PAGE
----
Small cells are a cost-effective way to reliably expand network coverage and provide significantly increased capacity for end users. The ultra-high bandwidth available at millimeter (mmWave) and Terahertz (THz) frequencies can effectively realize short-range wireless access links in small cells enabling potential uses cases such as driver-less cars, data backhauling and ultra-high-definition infotainment services. This paper describes a new software defined network (SDN) framework for vehicles equipped with transceivers capable of dynamically switching between THz and mmWave bands. We present a novel SDN controlled admission policy that preferentially handoffs between the mmWave and THz small cells, accommodates asymmetric uplink/downlink traffic, performs error recovery and handles distinct link states that arise due to motion along practical vehicular paths. We then analytically derive the resulting capacity of such a small cell network by accounting for the channel characteristics unique to both these spectrum bands, relative distance and the contact times between a given transceiver pair. We then formulate the optimal procedure for scheduling multiple vehicles at a given infrastructure tower, with regards to practical road congestion scenarios. The search for the optimal schedule is shown to be a NP-hard problem. Hence, we design a computationally-feasible polynomial-time scheduling algorithm that runs at the SDN controller and compare its performance against the optimal procedure and random access. Additionally, we present a simulation-based case study for the use case of data center backhauling in Boston city to showcase the benefits of our approach.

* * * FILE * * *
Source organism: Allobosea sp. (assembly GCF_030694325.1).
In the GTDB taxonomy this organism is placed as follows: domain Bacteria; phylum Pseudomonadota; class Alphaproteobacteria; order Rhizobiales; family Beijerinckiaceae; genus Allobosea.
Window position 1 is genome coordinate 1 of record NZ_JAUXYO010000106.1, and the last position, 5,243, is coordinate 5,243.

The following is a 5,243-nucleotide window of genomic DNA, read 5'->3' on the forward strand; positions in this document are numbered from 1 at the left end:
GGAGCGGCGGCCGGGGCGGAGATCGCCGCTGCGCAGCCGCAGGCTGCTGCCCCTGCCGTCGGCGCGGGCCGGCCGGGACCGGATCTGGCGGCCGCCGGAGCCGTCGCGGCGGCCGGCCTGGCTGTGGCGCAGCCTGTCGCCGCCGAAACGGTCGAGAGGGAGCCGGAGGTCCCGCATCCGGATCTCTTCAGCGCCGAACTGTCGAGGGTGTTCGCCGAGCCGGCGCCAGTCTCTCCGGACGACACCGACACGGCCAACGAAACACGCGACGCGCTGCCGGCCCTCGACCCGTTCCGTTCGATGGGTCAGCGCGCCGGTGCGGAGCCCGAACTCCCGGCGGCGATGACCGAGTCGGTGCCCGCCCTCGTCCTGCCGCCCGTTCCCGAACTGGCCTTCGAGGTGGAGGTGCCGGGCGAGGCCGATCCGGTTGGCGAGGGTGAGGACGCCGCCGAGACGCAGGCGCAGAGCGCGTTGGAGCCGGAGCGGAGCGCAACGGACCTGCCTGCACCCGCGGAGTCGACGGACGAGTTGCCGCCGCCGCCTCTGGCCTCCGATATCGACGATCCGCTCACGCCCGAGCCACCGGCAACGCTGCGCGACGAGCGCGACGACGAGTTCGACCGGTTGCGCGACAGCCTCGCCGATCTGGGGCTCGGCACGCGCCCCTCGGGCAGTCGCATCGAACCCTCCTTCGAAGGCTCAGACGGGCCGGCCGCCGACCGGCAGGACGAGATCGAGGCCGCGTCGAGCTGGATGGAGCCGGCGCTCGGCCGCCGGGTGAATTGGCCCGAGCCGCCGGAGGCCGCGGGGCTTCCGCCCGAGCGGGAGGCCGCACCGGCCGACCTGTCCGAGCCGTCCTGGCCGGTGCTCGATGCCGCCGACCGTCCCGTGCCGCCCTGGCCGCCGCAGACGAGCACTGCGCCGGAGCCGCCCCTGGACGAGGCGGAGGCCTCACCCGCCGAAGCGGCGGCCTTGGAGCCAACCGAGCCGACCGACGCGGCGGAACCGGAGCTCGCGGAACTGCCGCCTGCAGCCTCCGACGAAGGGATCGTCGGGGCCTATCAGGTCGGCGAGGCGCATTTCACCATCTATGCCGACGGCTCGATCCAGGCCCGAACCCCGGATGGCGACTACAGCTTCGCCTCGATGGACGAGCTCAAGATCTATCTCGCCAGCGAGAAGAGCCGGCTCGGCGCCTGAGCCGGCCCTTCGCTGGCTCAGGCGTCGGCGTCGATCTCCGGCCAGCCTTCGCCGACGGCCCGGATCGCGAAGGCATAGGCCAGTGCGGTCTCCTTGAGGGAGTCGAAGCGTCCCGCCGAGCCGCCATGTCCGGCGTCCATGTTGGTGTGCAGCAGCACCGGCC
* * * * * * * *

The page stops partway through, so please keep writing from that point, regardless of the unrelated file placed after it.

Friday, February 10, 2017
Abstract-Software-Defined Network Controlled Switching between Millimeter Wave and Terahertz Small Cells
(Submitted on 9 Feb 2017)